What are some key features that learners can expect to find within the course?
Perhaps I’m biased, but I think the fictional families are the ‘beating heart’ of this course. The fictional parents describe their parenting triumphs and challenges in monologues, and we also see some of them engaging with practitioners and interacting with their families in the home environment.
The course also uses lots of interesting features to engage adult learners. The written content is intended to be minimal; flip-tiles and links provide further information for those learners who want to know more. Written content is broken up by video content – including interviews with experts, fictional families, practitioner responses – and slideshows which present key concepts in a concise, visually appealing way. The course also includes exercises that encourage reflection, and a final assessment that tests the learner’s knowledge.
The fictional family stories highlight how the concepts in the course are experienced in ‘real life’. How does it feel to be the parent of a curious toddler? What does the increasing independence of a pre-pubescent child mean for a devoted father? Why does a son’s connection to culture mean so much to an Australian-born mother whose parents were born in China? The fictional families bring a ‘human’ element to the course – something which is often missing from traditional e-learning courses.
True to its name, the course takes learners through the core building blocks of children’s social and emotional wellbeing. Why is it important for practitioners to have a meaningful understanding of these?
I think practitioners want to do the best they can for the families they work with. And parents want to do the best they can for their children. But a host of factors have made it difficult for both groups to talk to each other about parenting and children’s social and emotional wellbeing. Practitioners might be wary of raising the issue with parents, for example, because they feel like they don’t know enough about it. Parents might not know who to ask about their child’s social and emotional wellbeing or might not know what a social and emotional difficulty looks like in a child.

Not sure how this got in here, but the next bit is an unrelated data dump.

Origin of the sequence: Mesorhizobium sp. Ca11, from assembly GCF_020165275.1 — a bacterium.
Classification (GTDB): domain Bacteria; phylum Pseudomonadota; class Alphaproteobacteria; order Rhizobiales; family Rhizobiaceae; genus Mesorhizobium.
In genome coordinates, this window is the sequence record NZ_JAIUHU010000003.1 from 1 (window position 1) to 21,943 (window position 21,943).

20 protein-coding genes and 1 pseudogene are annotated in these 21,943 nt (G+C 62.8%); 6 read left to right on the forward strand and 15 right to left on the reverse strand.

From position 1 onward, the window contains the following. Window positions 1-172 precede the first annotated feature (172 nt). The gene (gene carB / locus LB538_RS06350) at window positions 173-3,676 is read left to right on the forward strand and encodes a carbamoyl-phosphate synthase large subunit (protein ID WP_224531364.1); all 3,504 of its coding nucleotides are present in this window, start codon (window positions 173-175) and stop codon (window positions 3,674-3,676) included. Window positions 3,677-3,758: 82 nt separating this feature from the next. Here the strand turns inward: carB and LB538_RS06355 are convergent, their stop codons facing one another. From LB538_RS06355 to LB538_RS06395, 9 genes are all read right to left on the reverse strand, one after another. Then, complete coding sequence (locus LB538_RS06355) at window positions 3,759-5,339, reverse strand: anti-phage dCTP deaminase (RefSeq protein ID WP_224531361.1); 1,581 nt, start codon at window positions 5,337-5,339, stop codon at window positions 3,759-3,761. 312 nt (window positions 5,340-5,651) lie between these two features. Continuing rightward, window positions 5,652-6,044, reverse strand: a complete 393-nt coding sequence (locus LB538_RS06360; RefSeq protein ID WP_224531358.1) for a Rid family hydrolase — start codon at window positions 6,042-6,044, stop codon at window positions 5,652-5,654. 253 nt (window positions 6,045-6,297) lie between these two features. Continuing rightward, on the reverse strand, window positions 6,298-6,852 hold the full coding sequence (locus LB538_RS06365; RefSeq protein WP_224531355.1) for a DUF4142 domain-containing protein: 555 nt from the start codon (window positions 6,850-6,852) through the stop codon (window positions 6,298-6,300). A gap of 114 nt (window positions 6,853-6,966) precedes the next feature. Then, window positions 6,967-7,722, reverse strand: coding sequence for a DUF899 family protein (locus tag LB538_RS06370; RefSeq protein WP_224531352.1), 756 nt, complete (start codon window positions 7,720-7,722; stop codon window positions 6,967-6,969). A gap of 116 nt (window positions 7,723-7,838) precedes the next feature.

Some practitioners will already be familiar with the building blocks of children’s social and emotional wellbeing – so the course is a good refresher for them! However, other practitioners might not feel as confident. By outlining the building blocks of children’s social and emotional wellbeing, we can help enhance practitioners’ understanding of what matters when it comes to children’s social and emotional wellbeing. Practitioners working directly with children and families can then help to nurture those foundations.
Even for practitioners who work in the adult sector?
It may seem counter-intuitive to suggest that practitioners who don’t work with children could benefit from learning about the building blocks of children’s social and emotional wellbeing. If they don’t work with children, why would it even matter? I know of two key reasons why it does (and there probably a lot more!)
Firstly, some of the adults that practitioners work with will be the parents of children aged 0-12. We know that the wellbeing of one’s children is a powerful incentive to making positive changes in one’s life. So, practitioners who are working with adults may be able to help them make those positive changes by highlighting the way it could benefit their child’s social and emotional wellbeing. This requires an understanding of the building blocks of children’s social and emotional wellbeing.